A new initiative for the education of children in northern Syrian camps
Syrian children at school in one of the camps in Idlib (Omar Haj Kaddour/AFP)
The education sector in the province of Idlib, northwestern Syria, is still one of the sectors that suffers from the greatest weaknesses and lack of support, either from humanitarian organizations or the authorities in the region, which has encouraged teachers in the region to launch several initiatives in which they are active volunteers, and provide free services to children. The latest of these initiatives took place in the informal camps of Kafr Jalis, in the governorate of western Idlib.
Nour al-Muhammad, a resident of the Kafr Jalis camps, told Al-Araby Al-Jadeed, “The reality of education in the camps is very difficult, and the nearest educational point is more than seven kilometers away from us, and this matter was the reason for the cessation of sending my 17-year-old daughter to school.” . Al-Muhammad added, “The camps lack schools, and no one has adopted a school or educational point. I have three other children, aged six, eight and ten, who have not yet received any education due to the lack of proper conditions, and my inability to I cover the costs of private schools in city centers.” The cost of educating one student is 600 US dollars, in addition to the cost of transportation, and that is very difficult for me.”
For his part, Yassin al-Nayef, who is also a displaced person, speaks to Al-Araby Al-Jadeed, talking about “the first reason for the lack of education in the Salvation Government camps associated with Hayat Tahrir Al-Sham”. (former Al-Nusra Front)” and explains that “he made himself the ruler and does not provide any services to the poor in the camps.”
In a related context, a source from the Camps Authority in the region told Al-Araby Al-Jadeed, who declined to be named for security reasons, that there are 12 random camps, while the number of families living in them is estimated at around 400. What As for children between the ages of six and 18, their number is estimated at around 500, and they are at risk of ignorance due to the impossibility of learning in private schools due to the high annual costs, in addition to the distance between the camps and that school.
Education of 80 children
Given the lack of financial support for the education sector in informal camps in the Kafr Galis area, it was a voluntary initiative launched by a group of teachers to provide free education to children between the ages of six and 10.
Muhammad Turki, a volunteer teacher in the Kafr Jalis camps, told Al-Araby Al-Jadeed, “The education sector is completely neglected, and if we do not work personally and teach children letters, words and numbers, we will find ourselves in front of an ignorant generation.” Turki added: “Several appeals were made to provide support in the camps, but to no avail. That’s why we started working voluntarily, knowing that we were dealing with 85 families.”
Turki points out: “The difficulties we face in the process of providing education to the children are the lack of paper materials and the lack of books, noting that the children’s parents are very poor and cannot afford to buy these supplies. Therefore, the students are divided into teams, and each team has a common the stationery they exchange with each other.”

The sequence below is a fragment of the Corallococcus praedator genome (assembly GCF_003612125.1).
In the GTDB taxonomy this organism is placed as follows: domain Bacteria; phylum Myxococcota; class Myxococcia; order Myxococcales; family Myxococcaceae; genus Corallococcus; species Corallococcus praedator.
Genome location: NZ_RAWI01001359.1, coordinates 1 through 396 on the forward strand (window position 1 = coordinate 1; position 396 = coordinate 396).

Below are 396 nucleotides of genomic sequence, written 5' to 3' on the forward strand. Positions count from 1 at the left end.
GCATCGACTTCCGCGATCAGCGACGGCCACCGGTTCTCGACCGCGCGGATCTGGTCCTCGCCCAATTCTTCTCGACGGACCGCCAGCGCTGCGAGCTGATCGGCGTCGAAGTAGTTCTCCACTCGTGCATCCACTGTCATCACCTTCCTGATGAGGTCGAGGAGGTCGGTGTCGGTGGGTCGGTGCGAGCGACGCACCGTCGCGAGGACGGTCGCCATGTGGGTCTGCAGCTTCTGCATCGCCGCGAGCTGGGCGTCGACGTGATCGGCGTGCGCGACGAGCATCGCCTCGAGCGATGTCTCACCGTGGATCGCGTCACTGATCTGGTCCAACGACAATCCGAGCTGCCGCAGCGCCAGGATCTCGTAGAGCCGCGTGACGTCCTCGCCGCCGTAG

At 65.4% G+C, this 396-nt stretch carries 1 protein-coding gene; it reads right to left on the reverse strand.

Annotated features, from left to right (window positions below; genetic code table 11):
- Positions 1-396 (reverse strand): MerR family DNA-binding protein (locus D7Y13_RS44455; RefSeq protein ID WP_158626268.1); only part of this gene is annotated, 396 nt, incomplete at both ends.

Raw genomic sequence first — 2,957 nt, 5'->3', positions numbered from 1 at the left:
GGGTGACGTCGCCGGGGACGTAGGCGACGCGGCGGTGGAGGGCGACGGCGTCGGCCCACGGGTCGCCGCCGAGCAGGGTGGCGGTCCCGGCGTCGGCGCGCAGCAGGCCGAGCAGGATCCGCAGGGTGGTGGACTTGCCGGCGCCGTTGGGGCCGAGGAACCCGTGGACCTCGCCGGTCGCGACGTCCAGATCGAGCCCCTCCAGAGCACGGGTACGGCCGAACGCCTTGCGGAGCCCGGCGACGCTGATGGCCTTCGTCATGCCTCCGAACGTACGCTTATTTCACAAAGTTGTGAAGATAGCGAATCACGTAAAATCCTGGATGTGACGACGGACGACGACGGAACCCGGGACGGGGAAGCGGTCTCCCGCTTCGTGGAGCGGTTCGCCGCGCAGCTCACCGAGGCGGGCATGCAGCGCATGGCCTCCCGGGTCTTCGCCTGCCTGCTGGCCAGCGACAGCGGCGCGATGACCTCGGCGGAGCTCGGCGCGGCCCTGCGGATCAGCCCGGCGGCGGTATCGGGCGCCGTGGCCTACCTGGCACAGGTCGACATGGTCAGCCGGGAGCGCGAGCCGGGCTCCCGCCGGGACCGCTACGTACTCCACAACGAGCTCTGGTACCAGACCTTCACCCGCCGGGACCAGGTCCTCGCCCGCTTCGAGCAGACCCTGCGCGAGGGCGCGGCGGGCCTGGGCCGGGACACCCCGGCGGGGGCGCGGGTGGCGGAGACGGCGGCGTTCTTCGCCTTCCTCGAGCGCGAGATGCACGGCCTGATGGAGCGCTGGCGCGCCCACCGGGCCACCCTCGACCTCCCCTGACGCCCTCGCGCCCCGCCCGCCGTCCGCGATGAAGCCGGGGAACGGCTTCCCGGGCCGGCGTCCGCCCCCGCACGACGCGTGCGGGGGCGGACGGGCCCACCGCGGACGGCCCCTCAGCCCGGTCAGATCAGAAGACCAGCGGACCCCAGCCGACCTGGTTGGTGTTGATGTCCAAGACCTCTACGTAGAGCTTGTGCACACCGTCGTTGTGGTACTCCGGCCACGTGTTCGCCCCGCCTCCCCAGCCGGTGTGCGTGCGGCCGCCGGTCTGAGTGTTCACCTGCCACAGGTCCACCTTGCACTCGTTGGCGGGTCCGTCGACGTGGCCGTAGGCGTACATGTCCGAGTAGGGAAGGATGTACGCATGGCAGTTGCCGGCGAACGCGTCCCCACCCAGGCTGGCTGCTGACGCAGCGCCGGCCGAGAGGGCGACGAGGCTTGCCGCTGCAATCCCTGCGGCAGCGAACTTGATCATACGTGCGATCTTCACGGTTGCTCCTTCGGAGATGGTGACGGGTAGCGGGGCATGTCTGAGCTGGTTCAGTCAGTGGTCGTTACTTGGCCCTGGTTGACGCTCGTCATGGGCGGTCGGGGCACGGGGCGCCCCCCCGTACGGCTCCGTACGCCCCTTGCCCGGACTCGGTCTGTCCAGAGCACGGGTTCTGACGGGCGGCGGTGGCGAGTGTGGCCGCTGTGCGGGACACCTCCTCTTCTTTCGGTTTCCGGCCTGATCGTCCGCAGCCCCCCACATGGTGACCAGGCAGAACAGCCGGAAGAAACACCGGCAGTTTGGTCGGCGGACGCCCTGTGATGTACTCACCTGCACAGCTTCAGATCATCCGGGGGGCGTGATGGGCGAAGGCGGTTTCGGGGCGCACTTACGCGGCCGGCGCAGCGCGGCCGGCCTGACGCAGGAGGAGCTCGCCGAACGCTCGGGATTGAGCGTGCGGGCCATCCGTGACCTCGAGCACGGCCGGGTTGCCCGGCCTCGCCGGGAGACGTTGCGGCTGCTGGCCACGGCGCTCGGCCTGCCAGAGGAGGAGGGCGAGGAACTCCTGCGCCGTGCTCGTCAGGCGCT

Hasnaa, a teacher participating in the initiative, told Al-Araby Al-Jadeed that it “involves four male and female teachers providing free education to 80 primary school students,” noting that they used a small tent as a place to learn.
In this context, the residents of the camp express their satisfaction with what the teachers provide to their children. Yassin Al-Aaraj told Al-Araby Al-Jadeed: “Education is the foundation of life. My seven-year-old son was not proficient in letters and numbers at the beginning of the school year. Now he can write letters, numbers and some short sentences.”
Mahmoud al-Salloum, head of school education at the “Masarat” distance education initiative, which provides free education to Syrian students in northern Syria, told Al-Araby Al-Jadeed that “the initiative realizes a great lack in the education sector in Idlib province , especially in the camps for the displaced in northern Syria.” Governorate”. Al-Salloum adds: “Masarat has begun to find solutions to fill the deficit, and will expand in the coming years. Perhaps the most prominent of these solutions is the provision of distance education, as one teacher can supervise the education of a thousand students, as is now the case in Masarat .”
Al-Salloum explains that “Masarat adopts an interactive distance education system, which means that the teacher and students are in the same session, so the first one explains the ideas and the others can ask what they want,” noting that Masarat received five million free seats from “Microsoft Teams” after “the company received Microsoft licenses Masarat as an academic educational entity.
Al-Salloum continues: “Masarat is providing free education this year to more than 1,100 students in the third year of high school, in the literary and scientific branches, and in the ninth grade, who are staying in camps for the displaced in northwestern Syria. . In the coming years, we aim is to include larger numbers and bridge the deficit on a larger scale.”
According to the Syrian Response Coordinators team, more than 67 percent (more than 988 camps) of the camps in the northwestern regions of Syria do not contain educational points or schools, so children are forced to travel long distances amid various weather factors to acquire school education. It is important to note that the number of camps in northwestern Syria is 1,633 with 1,811,578 people, knowing that among them there are 514 random camps with 311,782 people.